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Evaluating the HRSA Traumatic Brain Injury Program FIGURE 2-2 Average annual TBI-related emergency department visits, hospitalizations, and deaths, percent by external cause, U.S., 1995–2001. SOURCE: Adapted from Langlois et al., 2004. Risk Factors for TBI Individuals who sustain a TBI are a heterogeneous group (NIH, 1998). Available TBI surveillance data related to TBI-related hospitalizations, emergency department visits, and deaths suggest that the population of individuals who sustain a TBI includes substantial numbers of the very young, the very elderly, as well as adolescents and young adults (Table 2-1). Although many individuals who sustain a TBI were robust and healthy prior to their injury, others may have had one or more preexisting conditions that put them at risk (Corrigan, 1995; Guskiewicz et al., 2000; Coronado et al., 2005). The leading factors associated with risk for TBI-related hospitalization, emergency department visit, or death—age, gender, athletic activity, and military duty—are reviewed below.4 Age The risk for TBI is age-related (Table 2-2). TBIs affect the very young (under age 5) at an alarming rate (1,120.7 TBIs per 100,000) that is 38 per- 4   Unless otherwise noted, the data presented in this section are drawn from Langlois et al. 2004.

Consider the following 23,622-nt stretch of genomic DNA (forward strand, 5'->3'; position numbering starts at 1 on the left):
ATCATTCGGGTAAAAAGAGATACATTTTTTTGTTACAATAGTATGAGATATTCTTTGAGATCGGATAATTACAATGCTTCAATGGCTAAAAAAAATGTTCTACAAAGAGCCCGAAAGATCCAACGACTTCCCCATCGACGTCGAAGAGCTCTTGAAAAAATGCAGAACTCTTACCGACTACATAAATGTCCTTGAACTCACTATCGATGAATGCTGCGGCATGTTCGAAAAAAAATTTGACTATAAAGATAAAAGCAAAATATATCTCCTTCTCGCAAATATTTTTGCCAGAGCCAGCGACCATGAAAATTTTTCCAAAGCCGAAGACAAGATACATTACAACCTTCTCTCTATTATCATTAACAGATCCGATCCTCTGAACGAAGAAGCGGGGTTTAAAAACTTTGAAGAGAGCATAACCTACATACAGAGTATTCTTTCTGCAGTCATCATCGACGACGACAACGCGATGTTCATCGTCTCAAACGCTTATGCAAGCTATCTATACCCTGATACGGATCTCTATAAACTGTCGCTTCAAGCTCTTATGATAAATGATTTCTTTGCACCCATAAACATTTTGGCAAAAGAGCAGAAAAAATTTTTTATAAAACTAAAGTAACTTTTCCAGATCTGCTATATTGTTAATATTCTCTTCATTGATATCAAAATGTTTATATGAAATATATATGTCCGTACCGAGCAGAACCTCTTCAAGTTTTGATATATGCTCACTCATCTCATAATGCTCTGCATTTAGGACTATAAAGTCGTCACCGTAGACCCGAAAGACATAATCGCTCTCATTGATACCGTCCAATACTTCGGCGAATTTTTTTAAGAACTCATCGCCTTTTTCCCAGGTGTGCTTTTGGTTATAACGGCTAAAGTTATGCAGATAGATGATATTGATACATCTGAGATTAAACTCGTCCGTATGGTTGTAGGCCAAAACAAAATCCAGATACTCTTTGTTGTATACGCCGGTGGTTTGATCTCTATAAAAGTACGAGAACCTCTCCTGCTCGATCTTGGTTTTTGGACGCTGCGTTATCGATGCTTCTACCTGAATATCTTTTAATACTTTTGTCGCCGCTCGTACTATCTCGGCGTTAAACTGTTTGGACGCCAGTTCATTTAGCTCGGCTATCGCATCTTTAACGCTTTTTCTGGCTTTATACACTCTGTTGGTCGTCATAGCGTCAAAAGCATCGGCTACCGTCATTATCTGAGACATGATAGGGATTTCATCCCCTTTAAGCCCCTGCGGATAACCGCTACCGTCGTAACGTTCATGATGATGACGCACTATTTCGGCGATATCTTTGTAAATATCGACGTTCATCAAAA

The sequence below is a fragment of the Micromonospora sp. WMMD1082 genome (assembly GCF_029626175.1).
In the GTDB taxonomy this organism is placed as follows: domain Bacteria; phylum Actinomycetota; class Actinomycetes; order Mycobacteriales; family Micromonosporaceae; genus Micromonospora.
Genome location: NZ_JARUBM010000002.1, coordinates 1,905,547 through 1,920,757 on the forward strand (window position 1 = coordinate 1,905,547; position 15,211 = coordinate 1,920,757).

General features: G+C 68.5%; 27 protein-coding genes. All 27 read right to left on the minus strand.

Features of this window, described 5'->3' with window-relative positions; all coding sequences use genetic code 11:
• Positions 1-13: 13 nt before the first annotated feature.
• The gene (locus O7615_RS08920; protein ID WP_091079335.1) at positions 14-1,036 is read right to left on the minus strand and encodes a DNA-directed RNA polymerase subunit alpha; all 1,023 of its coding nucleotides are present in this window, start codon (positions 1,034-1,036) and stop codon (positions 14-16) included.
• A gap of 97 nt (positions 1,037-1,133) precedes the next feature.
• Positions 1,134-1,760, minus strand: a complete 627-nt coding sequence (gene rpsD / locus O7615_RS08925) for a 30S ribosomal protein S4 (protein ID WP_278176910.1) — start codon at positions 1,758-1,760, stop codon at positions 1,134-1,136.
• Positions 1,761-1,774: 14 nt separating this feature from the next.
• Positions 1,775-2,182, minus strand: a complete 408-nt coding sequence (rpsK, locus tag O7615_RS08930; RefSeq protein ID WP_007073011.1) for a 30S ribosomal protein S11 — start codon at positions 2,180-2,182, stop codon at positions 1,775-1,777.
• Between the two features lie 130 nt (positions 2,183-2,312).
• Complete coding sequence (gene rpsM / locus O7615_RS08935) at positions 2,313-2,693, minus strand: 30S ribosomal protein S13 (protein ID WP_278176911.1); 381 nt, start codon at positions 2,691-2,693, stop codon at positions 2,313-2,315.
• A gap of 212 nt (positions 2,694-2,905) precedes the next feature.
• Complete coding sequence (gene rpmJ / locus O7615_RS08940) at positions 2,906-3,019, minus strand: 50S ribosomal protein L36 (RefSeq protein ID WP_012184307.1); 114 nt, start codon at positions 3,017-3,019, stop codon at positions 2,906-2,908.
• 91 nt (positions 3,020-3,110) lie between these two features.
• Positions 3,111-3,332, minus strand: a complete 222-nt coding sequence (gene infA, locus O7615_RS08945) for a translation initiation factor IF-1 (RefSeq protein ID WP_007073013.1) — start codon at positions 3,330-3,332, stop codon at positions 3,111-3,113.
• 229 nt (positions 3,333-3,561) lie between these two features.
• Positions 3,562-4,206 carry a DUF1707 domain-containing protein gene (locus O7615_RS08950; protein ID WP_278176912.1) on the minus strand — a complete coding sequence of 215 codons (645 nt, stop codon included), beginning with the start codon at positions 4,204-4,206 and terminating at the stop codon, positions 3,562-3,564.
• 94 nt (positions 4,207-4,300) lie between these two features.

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Evaluating the HRSA Traumatic Brain Injury Program TABLE 2-1 TBI-Related Emergency Department Visits, Hospitalizations, and Deaths, Number and Percent by Age Group, U.S., 1995–2001 Age Group Number Percent of Total Cumulative Percent 0–4 216,000 15.5 15.5 5–9 133,000 9.5 25.0 10–14 125,000 9.0 34.0 15–19 160,000 11.5 45.4 20–24 103,000 7.4 52.8 25–34 184,000 13.2 66.0 35–44 166,000 11.9 77.9 45–54 101,000 7.2 85.1 55–64 53,000 3.8 88.9 65–74a 50,000 3.6 92.5 Over 74 105,000 7.5 100.0 All ages 1,396,000 b 100.0 aSample size is small so estimate may not be stable. bTotal percent does not add to 100 due to rounding. SOURCE: Adapted from Langlois et al., 2004. cent greater than that for the age group with the next highest TBI rate, 15-to 19-year-olds (814.4 TBIs per 100,000). As shown in Figure 2-3, accidental falls are the predominant cause of TBIs in young children. Motor vehicle traffic crashes are the predominant TABLE 2-2 Rate of TBI-Related Hospitalizations, Emergency Department Visits, and Death, by Age, U.S., 1995–2001a Age Group Rate per 100,000 0–4 1120.7 5–9 659.3 10–14 628.6 15–19 814.4 20–24 555.5 25–34 450.2 35–44 374.7 45–54 285.2 55–64 229.5 65–74b 267.4 Over 74 659.1 All ages 506.4 aAge-adjusted to the 2000 U.S. standard population. bSample size is small so estimate may not be stable. SOURCE: Adapted from Langlois, 2004.